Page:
It's been quite the 12 months for Neymar da Silva Santos Junior.
You could hardly describe it as a breakout year for the youngster; more the enhancement of a burgeoning reputation and a desire to prove any doubters wrong.
Rumours began in 2012 that the player wanted to come to Europe and sign for Barcelona. Perhaps the most unpalatable part of Neymar's year was the ridiculous soap opera that his transfer eventually became, dominating as it did the early part of 2013.
A precocious talent and wanted man from an early age, he began the year at his beloved Santos.
A team whom he left with an impressive goals to games ratio of 138 in 229, a team where he was clearly the main man and judging by the tears during his final appearance, a team that is close to his heart.
Yet Neymar didn't start the year too impressively, especially at the national level, it has to be said. A disappointing showing for Brazil against England at Wembley in February was surely indicative of the player's mind being elsewhere.
As the transfer saga appeared to be heading for closure during the spring, so we saw an improvement in the player's form and attitude.
An inspired individual performance against Uniao Barbarense saw Neymar bag all four goals in a 4–0 success in April and just a month later, Player-of-the-Tournament Neymar led Santos into the Paulistao final, losing narrowly to Corinthians over the two legs.
His final game for Santos came on 26 May 2013 in a drab goalless draw against Flamengo.
The time had come, Neymar was off to Barcelona—and what a sight greeted him upon his arrival.
Almost 60,000 fans turned up at Camp Nou to witness the first glimpse of the player in Blaugrana, and they provided the sort of atmosphere normally reserved for pop stars.
At this point in the year Forbes released their list of wealthiest athletes and ranked him at number 68. At age 21, he had amassed $20.5 million from salary and endorsements. Not bad!
Later in the year, he would be talked about as the most marketable footballer in the world, ahead of both Messi and Cristiano Ronaldo.
His name and number printed on Barca replica shirts was immediately the top earner in the club megastore, outselling even Lionel Messi.
Yet that first taste of his new life was just a whirlwind of interviews, promotion, photo opportunities and of course the signing of the contract. There was more important business to attend to.
The Confederations Cup in his home country took immediate precedence and Neymar certainly hit the ground running with the first goal of the tournament against Japan. The strike was so clean, and beautiful, that it deservedly ended up as a finalist in the Puskas award—given for the best goal of the year.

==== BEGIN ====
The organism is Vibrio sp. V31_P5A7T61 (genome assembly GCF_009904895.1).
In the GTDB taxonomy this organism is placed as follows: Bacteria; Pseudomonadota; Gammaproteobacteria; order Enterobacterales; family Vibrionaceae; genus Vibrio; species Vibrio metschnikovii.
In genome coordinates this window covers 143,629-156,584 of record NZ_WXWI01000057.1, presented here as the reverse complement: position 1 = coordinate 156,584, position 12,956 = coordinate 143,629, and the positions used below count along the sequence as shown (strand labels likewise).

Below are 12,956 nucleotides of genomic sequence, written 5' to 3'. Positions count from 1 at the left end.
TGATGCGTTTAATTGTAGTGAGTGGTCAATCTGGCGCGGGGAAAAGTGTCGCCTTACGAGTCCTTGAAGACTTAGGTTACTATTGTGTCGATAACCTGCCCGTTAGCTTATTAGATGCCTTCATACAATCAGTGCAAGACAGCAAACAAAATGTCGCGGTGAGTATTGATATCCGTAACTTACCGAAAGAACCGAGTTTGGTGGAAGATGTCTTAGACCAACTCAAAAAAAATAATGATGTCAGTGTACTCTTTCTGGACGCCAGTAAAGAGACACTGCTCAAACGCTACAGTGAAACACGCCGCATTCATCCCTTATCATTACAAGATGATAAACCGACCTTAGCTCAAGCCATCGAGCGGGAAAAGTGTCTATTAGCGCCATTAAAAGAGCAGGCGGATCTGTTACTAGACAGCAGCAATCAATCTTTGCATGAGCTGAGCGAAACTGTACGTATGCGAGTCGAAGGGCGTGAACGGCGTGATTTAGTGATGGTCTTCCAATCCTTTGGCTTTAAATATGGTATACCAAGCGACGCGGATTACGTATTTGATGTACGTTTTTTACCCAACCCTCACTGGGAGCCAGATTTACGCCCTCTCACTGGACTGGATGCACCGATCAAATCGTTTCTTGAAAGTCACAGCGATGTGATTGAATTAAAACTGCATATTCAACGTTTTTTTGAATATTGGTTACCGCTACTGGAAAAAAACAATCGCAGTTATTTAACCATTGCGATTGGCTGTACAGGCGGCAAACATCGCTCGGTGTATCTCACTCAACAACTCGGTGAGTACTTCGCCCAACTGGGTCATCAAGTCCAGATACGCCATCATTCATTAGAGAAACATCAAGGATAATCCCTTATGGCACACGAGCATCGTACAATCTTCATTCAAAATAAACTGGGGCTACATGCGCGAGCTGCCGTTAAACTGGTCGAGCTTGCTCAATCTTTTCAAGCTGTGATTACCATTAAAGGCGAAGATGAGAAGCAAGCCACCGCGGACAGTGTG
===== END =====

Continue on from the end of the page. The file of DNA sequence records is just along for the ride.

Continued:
An ultimately successful tournament including a match-winning performance against some of his future team-mates in the final only added to the player's allure.
However, many pundits were still to be won over.
Could he cut it in Europe in a league of much higher quality? Would he rid himself of a ghastly propensity for simulation—something that reared its ugly head in the worst possible way against Uruguay.
A charity game at the end of the tournament was a baffling, and not very professional, decision. Surely a rest was in order before the demands and rigours of La Liga took hold?
It appeared that a "Neymar and Friends vs. Messi and Friends" game held more importance. Luckily for all, the €57 million man didn't get injured and scored a quite ridiculous effort during proceedings.
As part of the deal to bring the Brazilian to Catalonia, Santos arrived in Barcelona at the beginning of August to contest the Joan Gamper Trophy, traditionally the curtain raiser to Barca's season each year. They might as well not have bothered.
Four goals in each half from the Blaugrana in an 8-0 triumph showed Neymar at first hand the gulf in class of his past and present employers.
By the end of the month, Tata Martino's first trophy as Barca manager was secured. The Spanish Supercup vs. Atletico Madrid was ultimately decided by a header in the first leg from the new darling of the Camp Nou terraces. It was certainly the best way to endear yourself to a demanding and adoring public.
Since then, Neymar has continued to seduce with his mixture of hard work, unselfish play and a creditable nine goals and 10 assists in his 19 appearances in all competitions—per whoscored.com.
His emerging partnership with Messi has been a revelation, and in the Argentine's absence Neymar has taken on board the extra responsibility with aplomb.
A debut El Clasico goal would be a particular early highlight, however, a number of unnecessary bookings and the occasional dive—think Scott Brown's sending off for Celtic—still taint the odd performance.
His star continues to rise, however, and so the endorsements continue to flood in.
Pete Jensen of the Daily Mail noted how an advert for a phone company in Brazil was recently banned because it set a bad example. The Claro advert depicted Ronaldo calling Neymar at all hours of the night and waking him.
In a strange case of life mirroring art, Neymar had to plead on Instagram for his fans to stop doing just that:
I am unable to keep the same number for more than two weeks because people who call themselves fans—Neymarzetes—call me in the early hours of the morning or send me messages.
And the worst part is that they discover the numbers of my family, girlfriend and friends and they invent stories and tell lies so that in the end they also have to change their numbers.
Instagram seems to feature heavily in the life of this social media savvy young man. Whether it's a new tattoo, a trip with the Brazil national team, or putting up the Christmas decorations, Neymar's life is played out in front of the camera.
Which you would imagine is just the way football's newest superstar likes it.